"Oh, no, that’s a great mistake. In all the Land of Oz, three of us witches remain. The Witch of the South is also good and the third is the Wicked Black Witch of the West. If what I say was not so, would these little folk be happy?” she asked with a toothy smile that reminded me of a beaver, an old scary beaver.
“Got any snake oil for sale,” I asked with a growl. I felt self-righteous knowing her dark murderous secret, and I also enjoyed Munchkin’s reaction.
"But," Dorothy said after she popped me smartly on the head, "Aunt Em told me that the witches were all dead--years and years ago."
"Who’s Aunt Em?" inquired the short man with a twist of his head.
The small talk and pleasantries continued for some time. Like Uncle Henry, I had no time or patience for small talk. Plus, I was concerned about this lying Witch, so I wiggled until Dorothy put me down and then I trotted over to William. I decided to devote some of my brain cells to the seriousness of this matter and to apologize to William.
“William,” I said, “we’ve a situation here.”
“Mmmm,” she replied as she pulled a huge mouthful of green from the lush carpet of grass.
“Here is the deal. That old woman claims to be the good, Good Witch of the North. She’s the one who pushed the other one under our cabin, but she’s blaming it on Dorothy. You saw her push the other, right?”
“Mmmm,” William replied without missing a chew.
“The situation is complicated because I am not sure if the killing was a bad thing or good as the Munchkins are not upset about the dead witch lying beneath our cabin. To what end, I know not, but the Good Witch is calling Dorothy a sorceress. She is talking up Dorothy as this powerful slayer of evil and hero for killing the bad Witch. So here lies the betwixt and between. Do we confront the nasty nutty North Witch or be silent and maintain what appears to be a very positive public image?”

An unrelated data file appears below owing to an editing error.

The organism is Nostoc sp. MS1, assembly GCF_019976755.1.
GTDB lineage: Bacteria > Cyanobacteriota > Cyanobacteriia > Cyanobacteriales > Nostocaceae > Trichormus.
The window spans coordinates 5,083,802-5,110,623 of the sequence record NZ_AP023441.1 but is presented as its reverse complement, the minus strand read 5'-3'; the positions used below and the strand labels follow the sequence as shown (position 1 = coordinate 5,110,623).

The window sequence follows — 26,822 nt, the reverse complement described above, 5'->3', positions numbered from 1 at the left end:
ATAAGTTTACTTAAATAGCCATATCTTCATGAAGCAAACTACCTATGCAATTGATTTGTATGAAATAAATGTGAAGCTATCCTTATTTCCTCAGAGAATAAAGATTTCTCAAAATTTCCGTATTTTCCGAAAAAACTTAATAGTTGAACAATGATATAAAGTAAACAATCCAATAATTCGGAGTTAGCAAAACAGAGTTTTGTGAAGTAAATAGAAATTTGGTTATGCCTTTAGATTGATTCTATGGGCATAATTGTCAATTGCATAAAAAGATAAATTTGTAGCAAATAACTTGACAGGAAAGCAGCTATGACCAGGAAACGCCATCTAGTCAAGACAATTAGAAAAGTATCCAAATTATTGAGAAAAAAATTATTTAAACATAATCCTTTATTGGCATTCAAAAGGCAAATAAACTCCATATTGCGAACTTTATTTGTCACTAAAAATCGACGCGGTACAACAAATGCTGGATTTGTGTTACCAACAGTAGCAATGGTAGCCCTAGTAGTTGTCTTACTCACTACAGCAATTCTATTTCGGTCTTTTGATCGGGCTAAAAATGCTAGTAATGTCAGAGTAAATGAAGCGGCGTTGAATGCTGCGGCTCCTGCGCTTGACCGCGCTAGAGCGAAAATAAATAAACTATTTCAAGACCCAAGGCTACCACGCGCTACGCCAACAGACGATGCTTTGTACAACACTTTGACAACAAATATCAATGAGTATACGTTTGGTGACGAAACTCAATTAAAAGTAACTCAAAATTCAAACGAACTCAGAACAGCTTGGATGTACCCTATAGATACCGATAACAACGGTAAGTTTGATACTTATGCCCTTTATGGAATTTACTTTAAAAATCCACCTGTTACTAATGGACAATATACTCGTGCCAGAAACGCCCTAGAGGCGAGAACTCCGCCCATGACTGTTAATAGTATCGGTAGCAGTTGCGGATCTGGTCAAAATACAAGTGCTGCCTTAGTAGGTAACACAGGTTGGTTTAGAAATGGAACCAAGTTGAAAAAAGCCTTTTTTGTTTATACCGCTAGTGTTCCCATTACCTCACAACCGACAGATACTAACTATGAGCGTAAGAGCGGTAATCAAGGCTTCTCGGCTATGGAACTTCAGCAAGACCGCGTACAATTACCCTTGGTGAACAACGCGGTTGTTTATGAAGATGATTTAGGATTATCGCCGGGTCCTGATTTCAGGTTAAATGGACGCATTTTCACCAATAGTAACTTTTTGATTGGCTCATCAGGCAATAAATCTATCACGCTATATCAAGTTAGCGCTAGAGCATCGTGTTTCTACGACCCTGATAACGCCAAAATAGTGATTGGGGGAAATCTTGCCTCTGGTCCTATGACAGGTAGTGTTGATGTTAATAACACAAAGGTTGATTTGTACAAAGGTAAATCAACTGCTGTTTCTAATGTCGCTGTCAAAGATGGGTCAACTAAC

“The downside, as I see it,” I continued, “is the consequence of Dorothy being blamed for the evil deed of that old viper. Your thoughts on this matter, William, are?” I …waited…and waited.
“This situation is as clear as fresh milk,” William pushed a mouthful of grass aside and continued, “A cabin falling on someone could neither be defined as contrived nor in any way premeditated…a crime of passion, perhaps, but premeditated...? Therefore, based upon the laws of the great state of Nebraska, this would be viewed as an accident, thereby rendering all parties innocent. However, it’s likely that we aren’t in Nebraska.” Then she went back to eating.
“Your point?” I said.
After another three great bites, William cast her gaze upon me. She quit chewing, fluttered her right ear and said, “One shouldn’t eat grass on a slippery slope.”
“I eyed William suspiciously…, and responded, “but William, doesn’t the grass take the slip from the slope?”
“Mmmm,” she replied and her left ear twitched. She resumed her grazing.
If that cow was ever fool enough to sit down before me with some poker chips, her ears would give her away. “Well spoken, William, we will take no action at this time. But I need your support and your word on two matters. First,” I held my paw up, “I need your back if we’re called upon to testify against the old lady over there. Second, William...look at me please! See my ears? See how I’ve perked them so that they stand at attention? This is the horn sign. If I ever give you the horn sign, you have to ram and butt whomever I nod at. Can I count on you?”
“Mmmm,” William rolled her eyes and continued to rip the fine green turf from the earth.
I waited…and waited.
“Yes to the first, and maybe to the second.”
“Maybe what? This is serious William.”
“Maybe if you milk me regularly,” William spoke slowly, savoring her words as she did her grass. “Life is about give and take. You take care of me and I take care of you.”
“William the horn thing is for the protection of our group.”
“What a considerate little dog you are,” she rumbled softly in her ever-humble William way, “wanting to protect me…with me!”